April 01, 2015
Reverence has been a hallmark of Apostolic Faith churches since the founding of our organization. That attitude of honor toward God and His house was apparent to me in 1974 when I first visited our Roseburg, Oregon, church as an unsaved, unchurched twenty-one-year old. I observed that the ministers and musicians went to their knees in prayer upon entering the sanctuary before the service began. Others in the audience also knelt or bowed their heads reverently in prayer. Though unfamiliar with church ways, it was obvious to me that these people took their “religion” quite seriously.
I didn’t know they had already knelt in a prayer room before entering the sanctuary, bringing special requests to the Lord. It is not unlikely that one of those requests was for me to get saved! Then, at the conclusion of the service, they invited all present to come and join them in prayer. Though I did not do so, I left church that morning convinced that these people believed God answered prayer. And God did answer! That very night I experienced the saving grace they had prayed I would receive by praying my own prayer of repentance. God responded in a dramatic manner, forgiving my sins and changing the desires of my heart before I ever heard that salvation would do such things.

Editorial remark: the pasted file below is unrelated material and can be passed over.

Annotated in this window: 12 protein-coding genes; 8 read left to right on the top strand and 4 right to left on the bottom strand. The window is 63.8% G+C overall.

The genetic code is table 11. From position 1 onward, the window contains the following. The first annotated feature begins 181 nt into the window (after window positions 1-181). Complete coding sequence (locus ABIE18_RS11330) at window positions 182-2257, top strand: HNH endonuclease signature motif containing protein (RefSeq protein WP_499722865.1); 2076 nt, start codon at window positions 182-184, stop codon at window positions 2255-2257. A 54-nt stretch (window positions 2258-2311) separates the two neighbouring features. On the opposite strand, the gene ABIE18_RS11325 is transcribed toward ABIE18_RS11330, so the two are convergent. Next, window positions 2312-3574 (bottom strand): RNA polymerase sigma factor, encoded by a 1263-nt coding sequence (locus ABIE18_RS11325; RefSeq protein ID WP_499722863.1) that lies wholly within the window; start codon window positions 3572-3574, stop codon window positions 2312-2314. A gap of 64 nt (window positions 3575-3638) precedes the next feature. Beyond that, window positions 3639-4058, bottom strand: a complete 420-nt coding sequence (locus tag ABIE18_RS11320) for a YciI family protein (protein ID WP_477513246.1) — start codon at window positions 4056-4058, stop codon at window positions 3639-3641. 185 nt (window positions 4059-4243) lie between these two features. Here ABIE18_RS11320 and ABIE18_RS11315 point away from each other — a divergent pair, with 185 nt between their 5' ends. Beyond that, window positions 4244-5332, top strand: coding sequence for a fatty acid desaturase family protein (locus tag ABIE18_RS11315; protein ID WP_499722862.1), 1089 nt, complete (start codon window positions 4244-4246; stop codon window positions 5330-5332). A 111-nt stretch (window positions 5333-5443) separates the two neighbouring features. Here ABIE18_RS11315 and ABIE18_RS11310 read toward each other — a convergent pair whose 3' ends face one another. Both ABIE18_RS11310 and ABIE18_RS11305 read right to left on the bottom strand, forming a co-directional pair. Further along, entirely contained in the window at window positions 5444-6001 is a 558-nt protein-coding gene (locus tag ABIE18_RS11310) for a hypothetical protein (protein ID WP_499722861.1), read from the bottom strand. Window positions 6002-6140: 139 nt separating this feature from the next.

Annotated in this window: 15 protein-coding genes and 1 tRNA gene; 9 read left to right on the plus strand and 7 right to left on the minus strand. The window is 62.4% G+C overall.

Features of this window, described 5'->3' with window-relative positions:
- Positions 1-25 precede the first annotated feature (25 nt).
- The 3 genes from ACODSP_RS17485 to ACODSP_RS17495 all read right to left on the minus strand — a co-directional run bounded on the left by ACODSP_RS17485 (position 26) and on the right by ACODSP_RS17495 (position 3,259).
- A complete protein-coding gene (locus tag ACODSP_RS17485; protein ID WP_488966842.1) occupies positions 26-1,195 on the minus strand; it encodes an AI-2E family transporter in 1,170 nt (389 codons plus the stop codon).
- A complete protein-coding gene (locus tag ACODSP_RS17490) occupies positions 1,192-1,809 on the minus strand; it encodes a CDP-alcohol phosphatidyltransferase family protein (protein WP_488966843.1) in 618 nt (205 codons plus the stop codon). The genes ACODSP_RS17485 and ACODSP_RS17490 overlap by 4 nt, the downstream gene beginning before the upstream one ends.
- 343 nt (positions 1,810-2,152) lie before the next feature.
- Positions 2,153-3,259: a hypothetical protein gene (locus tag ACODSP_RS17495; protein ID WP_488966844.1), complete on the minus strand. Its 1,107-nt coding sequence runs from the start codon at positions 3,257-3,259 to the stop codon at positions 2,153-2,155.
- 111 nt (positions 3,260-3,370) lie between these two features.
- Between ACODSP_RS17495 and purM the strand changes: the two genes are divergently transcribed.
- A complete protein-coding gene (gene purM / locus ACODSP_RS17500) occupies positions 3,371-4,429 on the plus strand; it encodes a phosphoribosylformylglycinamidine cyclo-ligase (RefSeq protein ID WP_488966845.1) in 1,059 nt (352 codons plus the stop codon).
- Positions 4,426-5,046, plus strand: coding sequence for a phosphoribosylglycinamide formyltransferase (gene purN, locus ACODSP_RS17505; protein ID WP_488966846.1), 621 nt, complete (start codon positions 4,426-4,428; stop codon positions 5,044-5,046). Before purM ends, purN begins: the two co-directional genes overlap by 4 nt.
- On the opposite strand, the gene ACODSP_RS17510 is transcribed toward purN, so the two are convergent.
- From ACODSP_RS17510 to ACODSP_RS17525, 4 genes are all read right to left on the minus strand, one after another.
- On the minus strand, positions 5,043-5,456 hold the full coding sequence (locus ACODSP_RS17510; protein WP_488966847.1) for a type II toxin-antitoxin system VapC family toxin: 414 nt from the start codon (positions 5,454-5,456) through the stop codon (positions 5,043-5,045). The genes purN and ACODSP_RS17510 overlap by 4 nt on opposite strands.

Less than four months later, at the opening service of camp meeting, I entered the tabernacle on our Portland, Oregon, campground for the first time. Unlike the few dozen worshippers in the Roseburg church, there were a couple of thousand people attending services at the camp meeting. Yet, an earnest desire to revere the House of God clearly existed in that sanctuary as well.
Over time, I have come to understand that reverence for God’s House is much more than honoring a building. It is a deep sense of worship for God, the One we pray will inhabit the building. We are not approaching a structure as much as we are approaching our Creator! Our church services are often called “meetings” because the order of worship is structured to allow individuals to meet with God. He promised of the Tabernacle worship, “And there I will meet with thee, and I will commune with thee…” (Exodus 25:22).
In his sermon Reverence for the House of God, Andy Chasteen quoted a similar promise made at the dedication of Solomon’s Temple. We pray that his sermon, along with the entire contents of this magazine, will inspire you to attend church and approach God in a manner He will find pleasing.